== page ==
I’m in Phnom Penh for 2 months this summer at a school run by Hope for Justice, an organization dedicated to the empowerment of young women with prior experience in sex work. The Shine School provides education for its clients, with classes english, math, khmer, etc. While some students also take courses in the public high school, most attend only the Shine School, due to educational or trauma-related reasons. My fine arts program features: observational drawing and sketching, color theory, perspective, painting, sculpture, and maybe some fun with glitter and pictionary on Friday afternoons. At the end of the summer, we will show all the students’ works for a day at a local art gallery ( I know the girls will be most excited about the dressing up part)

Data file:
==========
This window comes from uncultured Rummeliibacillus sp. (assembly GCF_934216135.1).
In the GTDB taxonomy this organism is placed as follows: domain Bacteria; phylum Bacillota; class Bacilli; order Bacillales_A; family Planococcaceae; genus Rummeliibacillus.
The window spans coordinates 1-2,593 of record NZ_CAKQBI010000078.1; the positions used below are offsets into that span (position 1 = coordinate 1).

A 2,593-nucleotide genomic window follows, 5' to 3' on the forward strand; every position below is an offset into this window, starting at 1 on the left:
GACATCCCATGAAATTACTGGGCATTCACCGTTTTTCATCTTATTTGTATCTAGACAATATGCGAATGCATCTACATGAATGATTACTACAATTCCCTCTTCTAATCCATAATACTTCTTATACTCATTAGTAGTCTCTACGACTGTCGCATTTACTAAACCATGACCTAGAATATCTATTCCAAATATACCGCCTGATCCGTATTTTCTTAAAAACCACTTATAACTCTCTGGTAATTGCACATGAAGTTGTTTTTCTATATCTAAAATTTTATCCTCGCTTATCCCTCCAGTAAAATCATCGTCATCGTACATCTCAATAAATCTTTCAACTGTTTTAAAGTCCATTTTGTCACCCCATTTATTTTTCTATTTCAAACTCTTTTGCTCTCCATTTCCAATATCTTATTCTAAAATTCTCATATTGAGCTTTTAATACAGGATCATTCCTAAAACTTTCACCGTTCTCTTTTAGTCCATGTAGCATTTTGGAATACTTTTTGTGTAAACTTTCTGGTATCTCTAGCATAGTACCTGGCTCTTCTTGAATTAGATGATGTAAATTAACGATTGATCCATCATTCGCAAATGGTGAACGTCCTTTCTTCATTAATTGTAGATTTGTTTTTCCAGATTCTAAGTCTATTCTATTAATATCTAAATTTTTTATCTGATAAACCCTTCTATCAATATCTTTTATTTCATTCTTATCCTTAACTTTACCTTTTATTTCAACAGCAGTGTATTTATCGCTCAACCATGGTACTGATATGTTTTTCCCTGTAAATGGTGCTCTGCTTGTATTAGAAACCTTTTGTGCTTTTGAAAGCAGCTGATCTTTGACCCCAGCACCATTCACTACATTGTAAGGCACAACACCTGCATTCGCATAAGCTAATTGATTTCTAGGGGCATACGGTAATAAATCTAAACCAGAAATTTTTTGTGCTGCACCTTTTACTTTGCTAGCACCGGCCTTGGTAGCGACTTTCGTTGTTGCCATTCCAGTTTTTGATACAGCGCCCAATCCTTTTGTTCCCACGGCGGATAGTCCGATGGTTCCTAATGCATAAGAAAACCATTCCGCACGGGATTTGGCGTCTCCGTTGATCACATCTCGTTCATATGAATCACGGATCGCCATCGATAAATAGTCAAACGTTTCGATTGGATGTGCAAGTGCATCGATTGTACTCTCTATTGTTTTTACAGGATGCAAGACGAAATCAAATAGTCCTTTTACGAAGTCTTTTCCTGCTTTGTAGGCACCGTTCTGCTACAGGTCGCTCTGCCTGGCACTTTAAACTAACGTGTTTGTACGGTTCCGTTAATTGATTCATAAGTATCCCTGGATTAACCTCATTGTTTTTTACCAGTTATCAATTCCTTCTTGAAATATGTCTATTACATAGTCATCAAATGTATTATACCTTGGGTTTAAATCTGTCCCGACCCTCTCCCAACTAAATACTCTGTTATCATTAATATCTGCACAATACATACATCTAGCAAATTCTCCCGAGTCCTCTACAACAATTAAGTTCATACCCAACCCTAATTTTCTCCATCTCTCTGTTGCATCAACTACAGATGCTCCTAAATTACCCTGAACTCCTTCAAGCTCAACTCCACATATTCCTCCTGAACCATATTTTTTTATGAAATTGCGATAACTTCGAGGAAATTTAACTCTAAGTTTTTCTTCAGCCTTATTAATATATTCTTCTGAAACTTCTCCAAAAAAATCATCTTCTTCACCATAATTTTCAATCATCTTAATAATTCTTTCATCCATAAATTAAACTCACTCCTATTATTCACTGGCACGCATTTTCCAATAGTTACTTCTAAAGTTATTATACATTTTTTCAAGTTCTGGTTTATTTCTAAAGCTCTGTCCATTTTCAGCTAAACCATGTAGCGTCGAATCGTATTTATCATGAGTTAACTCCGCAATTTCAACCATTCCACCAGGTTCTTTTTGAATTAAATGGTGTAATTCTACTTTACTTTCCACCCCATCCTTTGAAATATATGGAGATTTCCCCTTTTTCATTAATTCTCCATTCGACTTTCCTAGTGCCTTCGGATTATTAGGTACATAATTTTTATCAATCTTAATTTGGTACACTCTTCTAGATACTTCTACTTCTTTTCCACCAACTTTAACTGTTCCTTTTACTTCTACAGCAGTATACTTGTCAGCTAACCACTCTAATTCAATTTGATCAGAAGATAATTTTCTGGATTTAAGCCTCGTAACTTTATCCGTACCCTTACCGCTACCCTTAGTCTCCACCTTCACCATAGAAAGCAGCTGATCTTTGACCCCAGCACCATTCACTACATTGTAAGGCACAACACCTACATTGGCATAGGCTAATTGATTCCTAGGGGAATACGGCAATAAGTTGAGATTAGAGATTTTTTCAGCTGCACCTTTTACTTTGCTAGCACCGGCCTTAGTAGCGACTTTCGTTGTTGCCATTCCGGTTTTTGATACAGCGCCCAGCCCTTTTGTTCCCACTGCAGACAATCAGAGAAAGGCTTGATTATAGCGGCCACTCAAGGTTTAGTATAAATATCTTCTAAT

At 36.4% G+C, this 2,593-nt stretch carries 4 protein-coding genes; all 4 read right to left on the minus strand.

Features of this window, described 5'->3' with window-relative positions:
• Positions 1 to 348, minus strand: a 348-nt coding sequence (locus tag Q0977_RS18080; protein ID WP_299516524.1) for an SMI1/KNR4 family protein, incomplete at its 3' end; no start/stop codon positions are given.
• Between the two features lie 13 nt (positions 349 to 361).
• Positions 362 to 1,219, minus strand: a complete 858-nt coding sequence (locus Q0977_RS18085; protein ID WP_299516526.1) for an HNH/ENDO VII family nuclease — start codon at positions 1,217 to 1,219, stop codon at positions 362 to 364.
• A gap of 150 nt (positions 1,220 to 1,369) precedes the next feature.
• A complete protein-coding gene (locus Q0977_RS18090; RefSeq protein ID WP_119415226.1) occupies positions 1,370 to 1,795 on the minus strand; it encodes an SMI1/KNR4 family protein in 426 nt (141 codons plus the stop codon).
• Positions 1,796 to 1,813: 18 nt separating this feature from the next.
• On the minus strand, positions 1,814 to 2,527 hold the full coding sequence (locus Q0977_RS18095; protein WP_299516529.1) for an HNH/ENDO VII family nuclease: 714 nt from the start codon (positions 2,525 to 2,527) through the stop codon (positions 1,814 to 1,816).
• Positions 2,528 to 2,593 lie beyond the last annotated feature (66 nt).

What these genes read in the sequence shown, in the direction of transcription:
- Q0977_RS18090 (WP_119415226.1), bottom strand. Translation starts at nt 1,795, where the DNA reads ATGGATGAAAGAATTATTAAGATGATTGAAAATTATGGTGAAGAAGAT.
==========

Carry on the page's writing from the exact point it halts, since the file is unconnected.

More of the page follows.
For most of the girls, this class is their first exposure to the visual arts and I’m hoping that many of them will come away with more confidence in their ability create and self-express, both visually and otherwise. And maybe, just maybe, one will be the next Van Gogh and they will remember their old teacher when making millions at the art auctions.

First impressions: my students act like typical high schoolers – complete with giggling, whispered jokes, and love for games involving candy. I am constantly surprised by how friendly and enthusiastic most of the girls are and I’ve realized that speaking VERY SLOWLY in English combined with a mix of frantic hand gestures is key to communicating across language barriers.

In the weeks to come, I’m excited about exploring more of Cambodia on my free weekends as well as discovering new foods (minus the constant threat of traveller’s diarrhea, excuse me I am very open about poop talk) and learning how to better teach and interact with my new students.